• "James Tobin, the former Northeast political director of the national party committee working to elect Republican senators, also is charged in the case. Prosecutors say he orchestrated the jamming. Tobin has pleaded innocent." [10]
  • "Allen Raymond, who was president of the Alexandria, Va.-based GOP Marketplace LLC at the time, pleaded guilty to hiring a firm from Idaho to make the calls. He was sentenced earlier this year to five months in prison." [11]

As of October 10, 2005, "James Tobin, who then worked as the Northeast political director for Bill Frist's National Republican Senatorial Committee and the RNC, is now awaiting trial for his role in the scheme." [12]

On December 15, 2005, James Tobin was convicted on telephone harassment charges "for his part in a plot to jam the Democrats' phones on Election Day 2002." Tobin was acquitted by the federal jury on "the most serious charge against him, of conspiring to violate voters' rights." Tobin will be sentenced March 2006 and "could get up seven years in prison and $500,000 in fines." [13]

Sununu vs Shaheen

To refresh his memory in February 2003, Josh Marshall "went back and looked up the point spread on Senator John Sununu's close-call victory over out-going Governor Jeanne Shaheen. He won with 51% to her 47% with a Libertarian candidate picking up the other 2%. Honestly, that's too big a spread to overcome with solid phone banking, especially because this effort seemed to get cut short after a couple hours when Verizon intervened." [14] "But cheating isn't okay just because you probably would have won anyway. What's more, was the New Hampshire GOP really the only state party getting these services from 'GOP Marketplace'? This sounds like an 'innovation' that a go-getter firm like 'GOP Marketplace' would want to peddle all over the place. There were a lot of close races last November. Did this happen anywhere else? Who else got help from 'GOP Marketplace'?," Marshall asked.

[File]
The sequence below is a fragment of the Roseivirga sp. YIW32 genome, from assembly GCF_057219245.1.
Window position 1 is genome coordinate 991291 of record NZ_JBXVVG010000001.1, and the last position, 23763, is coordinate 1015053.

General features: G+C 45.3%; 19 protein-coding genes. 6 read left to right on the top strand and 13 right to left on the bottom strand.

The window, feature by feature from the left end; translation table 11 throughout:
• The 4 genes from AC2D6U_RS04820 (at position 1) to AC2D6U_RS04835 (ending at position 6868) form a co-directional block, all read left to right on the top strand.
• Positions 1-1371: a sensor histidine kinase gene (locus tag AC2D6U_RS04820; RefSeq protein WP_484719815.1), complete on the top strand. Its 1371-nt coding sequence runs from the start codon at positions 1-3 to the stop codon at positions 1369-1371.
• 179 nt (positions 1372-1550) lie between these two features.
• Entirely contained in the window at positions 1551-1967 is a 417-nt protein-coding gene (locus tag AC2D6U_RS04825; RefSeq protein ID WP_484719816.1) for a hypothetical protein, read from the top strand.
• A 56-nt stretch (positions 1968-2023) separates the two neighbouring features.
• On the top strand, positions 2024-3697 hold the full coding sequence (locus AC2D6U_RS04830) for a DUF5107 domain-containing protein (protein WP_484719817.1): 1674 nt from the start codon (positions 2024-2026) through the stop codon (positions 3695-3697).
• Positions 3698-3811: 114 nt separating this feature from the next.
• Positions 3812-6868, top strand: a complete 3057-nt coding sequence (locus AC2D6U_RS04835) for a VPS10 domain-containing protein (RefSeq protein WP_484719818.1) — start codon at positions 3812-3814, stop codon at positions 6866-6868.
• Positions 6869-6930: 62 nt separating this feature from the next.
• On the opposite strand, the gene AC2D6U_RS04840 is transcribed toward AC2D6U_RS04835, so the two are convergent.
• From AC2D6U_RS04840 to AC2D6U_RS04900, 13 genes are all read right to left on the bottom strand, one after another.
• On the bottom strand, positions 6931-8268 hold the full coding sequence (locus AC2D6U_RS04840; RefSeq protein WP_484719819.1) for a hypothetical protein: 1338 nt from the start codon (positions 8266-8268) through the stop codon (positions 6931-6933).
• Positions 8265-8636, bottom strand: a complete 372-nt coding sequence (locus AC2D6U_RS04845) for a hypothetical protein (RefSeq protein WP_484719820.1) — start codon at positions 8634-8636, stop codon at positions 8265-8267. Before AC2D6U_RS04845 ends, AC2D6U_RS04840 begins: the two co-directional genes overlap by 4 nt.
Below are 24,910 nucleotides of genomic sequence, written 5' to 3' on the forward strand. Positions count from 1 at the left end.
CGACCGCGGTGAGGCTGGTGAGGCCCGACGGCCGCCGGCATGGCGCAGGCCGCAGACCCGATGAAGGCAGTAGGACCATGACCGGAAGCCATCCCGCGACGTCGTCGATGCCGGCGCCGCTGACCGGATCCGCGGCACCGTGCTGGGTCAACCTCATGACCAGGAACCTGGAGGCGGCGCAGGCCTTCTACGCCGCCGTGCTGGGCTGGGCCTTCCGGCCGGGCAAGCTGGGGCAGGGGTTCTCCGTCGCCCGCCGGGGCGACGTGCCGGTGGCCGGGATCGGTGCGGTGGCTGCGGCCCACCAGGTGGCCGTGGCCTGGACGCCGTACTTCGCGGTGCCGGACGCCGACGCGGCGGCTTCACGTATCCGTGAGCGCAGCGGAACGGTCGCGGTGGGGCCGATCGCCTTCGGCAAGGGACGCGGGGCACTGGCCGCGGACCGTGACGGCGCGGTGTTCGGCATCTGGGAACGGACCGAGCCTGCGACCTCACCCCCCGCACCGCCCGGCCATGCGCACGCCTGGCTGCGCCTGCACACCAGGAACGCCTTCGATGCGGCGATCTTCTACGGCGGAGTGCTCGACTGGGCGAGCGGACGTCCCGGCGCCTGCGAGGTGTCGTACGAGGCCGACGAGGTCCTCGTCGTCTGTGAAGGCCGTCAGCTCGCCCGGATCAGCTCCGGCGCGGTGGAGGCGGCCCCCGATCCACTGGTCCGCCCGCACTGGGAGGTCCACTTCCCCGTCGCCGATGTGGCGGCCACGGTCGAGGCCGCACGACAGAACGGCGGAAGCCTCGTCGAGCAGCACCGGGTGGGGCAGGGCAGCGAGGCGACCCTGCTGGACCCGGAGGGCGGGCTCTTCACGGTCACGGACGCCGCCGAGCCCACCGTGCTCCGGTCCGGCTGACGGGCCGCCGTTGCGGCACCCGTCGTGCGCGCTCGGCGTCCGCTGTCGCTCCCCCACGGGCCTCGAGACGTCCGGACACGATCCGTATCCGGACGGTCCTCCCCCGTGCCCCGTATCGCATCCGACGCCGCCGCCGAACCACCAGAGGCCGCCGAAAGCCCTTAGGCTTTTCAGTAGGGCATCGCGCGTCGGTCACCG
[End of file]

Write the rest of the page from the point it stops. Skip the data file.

Campaign Contributions

In his research, Marshall noted "two entries in the New Hampshire GOP's receipts ledger in the days just before the phone-jamming plan came off. $5000 a pop from two of Jack Abramoff's main piggy banks": Agua Caliente Band of Cahuilla Indians, Palm Springs, CA, and the Mississippi Band of Choctaw Indians, Choctaw, MS, on October 28, 2002.

There was another $5,000 contribution in the ledger dated November 1, 2002, by the Americans for a Republican Majority Political Action Committee, also known as ARMPAC, former House Majority Leader Thomas D. DeLay's leadership committee.

According to Federal Election Commission records, ARMPAC contributed another $5,000 to the NHRP on October 4, 2002, and FEC records also show John E. Sununu receiving another $5,000 from ARMPAC via "Team Sununu" in 2002.

"What you have here is the sound of two scandals colliding," New Hampshire Democratic Party Chairwoman Kathy Sullivan said in October 2005.

The ledger also showed:

The NRCC only contributed $19.30 directly to John E. Sununu's campaign in 1997 and, as of 2002, the NRSC contributed nothing at all.

Democratic party lawsuit

The New Hampshire Republican State Committee, Republican National Committee and National Republican Senatorial Committee settled a lawsuit brought against them by the Democratic party on December 2, 2006. They paid a $135,000 settlement. Democrats had originally sued for more than $4 million in damaged for the cost of the seven months of operation of the get out the vote operation. The Republicans had argued that they only had to pay $4,000 for the cost of the phones. The NHRSC will pay $125,000 over five years and the RNC and NRSCC will each pay $5,000. [15]